Sample Technology Research Paper on Why Kodak Failed

Introduction

             The renowned American farm Kodak was started by George Eastman in 1884 in Rochester.  The firm has been in existence for more than hundred years. The company dominated photography for more than one hundred years (Goldfine & Kenneth 223). The history of Kodak is a classic tragedy of a very successful firm that later failed due to its inability to adapt to a new technology. Eastman was able to improve the camera films. He made small cheap cameras that were now accessible to many amateur photographers. Photography was no longer a preserve of professionalisms in studios (Lucas & Jie 52). Kodak is a company that focuses on imaging. The Kodak has for a very long time offered direct and thorough scrutinized firms which provide immediate and comprehensive with other enterprises that provide commercial films, client product market. Electronic displays, packaging, commercial print, and graphic arts. Kodak, an Eastman Kodak firm, is a United States company that is known for its filming and photography. According to the recent world-class research and development capabilities, solutions on portfolios innovation, and brands which are highly trusted, Kodak is helping its clients to sustain their businesses and also improve their living standards.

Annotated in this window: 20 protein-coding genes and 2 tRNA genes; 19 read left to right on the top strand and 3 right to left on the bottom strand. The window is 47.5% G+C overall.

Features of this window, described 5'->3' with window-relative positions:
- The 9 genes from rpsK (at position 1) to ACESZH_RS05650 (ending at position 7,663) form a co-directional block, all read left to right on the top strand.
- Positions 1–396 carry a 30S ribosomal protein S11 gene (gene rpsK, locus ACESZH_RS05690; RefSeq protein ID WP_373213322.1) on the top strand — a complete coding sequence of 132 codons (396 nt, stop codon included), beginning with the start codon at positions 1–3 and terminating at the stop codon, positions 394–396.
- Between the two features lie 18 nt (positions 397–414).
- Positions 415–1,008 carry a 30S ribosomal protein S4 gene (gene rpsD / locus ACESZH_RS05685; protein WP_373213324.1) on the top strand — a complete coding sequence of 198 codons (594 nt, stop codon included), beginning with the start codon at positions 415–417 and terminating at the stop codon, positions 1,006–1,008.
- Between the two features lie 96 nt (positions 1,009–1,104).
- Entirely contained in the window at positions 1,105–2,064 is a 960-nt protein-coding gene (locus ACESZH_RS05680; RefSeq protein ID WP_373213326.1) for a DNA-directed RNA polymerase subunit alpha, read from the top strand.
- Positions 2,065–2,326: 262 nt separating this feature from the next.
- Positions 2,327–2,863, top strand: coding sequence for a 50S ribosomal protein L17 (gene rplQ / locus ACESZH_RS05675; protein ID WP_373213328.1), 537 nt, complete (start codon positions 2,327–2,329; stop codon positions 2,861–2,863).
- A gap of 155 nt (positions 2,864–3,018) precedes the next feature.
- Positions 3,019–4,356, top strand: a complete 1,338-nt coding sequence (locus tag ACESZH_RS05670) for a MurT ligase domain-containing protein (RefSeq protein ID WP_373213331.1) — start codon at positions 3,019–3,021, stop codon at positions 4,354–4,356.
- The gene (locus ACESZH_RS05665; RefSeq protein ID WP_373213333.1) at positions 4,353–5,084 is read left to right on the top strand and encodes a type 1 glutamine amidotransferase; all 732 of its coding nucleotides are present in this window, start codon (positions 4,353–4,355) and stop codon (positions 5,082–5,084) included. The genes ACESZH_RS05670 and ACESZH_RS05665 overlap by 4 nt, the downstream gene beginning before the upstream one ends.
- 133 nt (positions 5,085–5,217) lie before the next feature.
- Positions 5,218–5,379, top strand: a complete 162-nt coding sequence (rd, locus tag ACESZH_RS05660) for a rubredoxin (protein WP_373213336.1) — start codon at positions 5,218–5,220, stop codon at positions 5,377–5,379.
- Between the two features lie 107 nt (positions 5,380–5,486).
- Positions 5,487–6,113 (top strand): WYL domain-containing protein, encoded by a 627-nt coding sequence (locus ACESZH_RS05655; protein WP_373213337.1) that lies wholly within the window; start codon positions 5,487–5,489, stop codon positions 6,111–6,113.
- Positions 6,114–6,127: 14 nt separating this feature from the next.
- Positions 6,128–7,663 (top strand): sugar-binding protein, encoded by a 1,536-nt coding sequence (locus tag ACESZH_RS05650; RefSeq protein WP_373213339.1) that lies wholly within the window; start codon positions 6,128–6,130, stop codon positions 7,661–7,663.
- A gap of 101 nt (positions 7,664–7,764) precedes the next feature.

Issues Facing the Company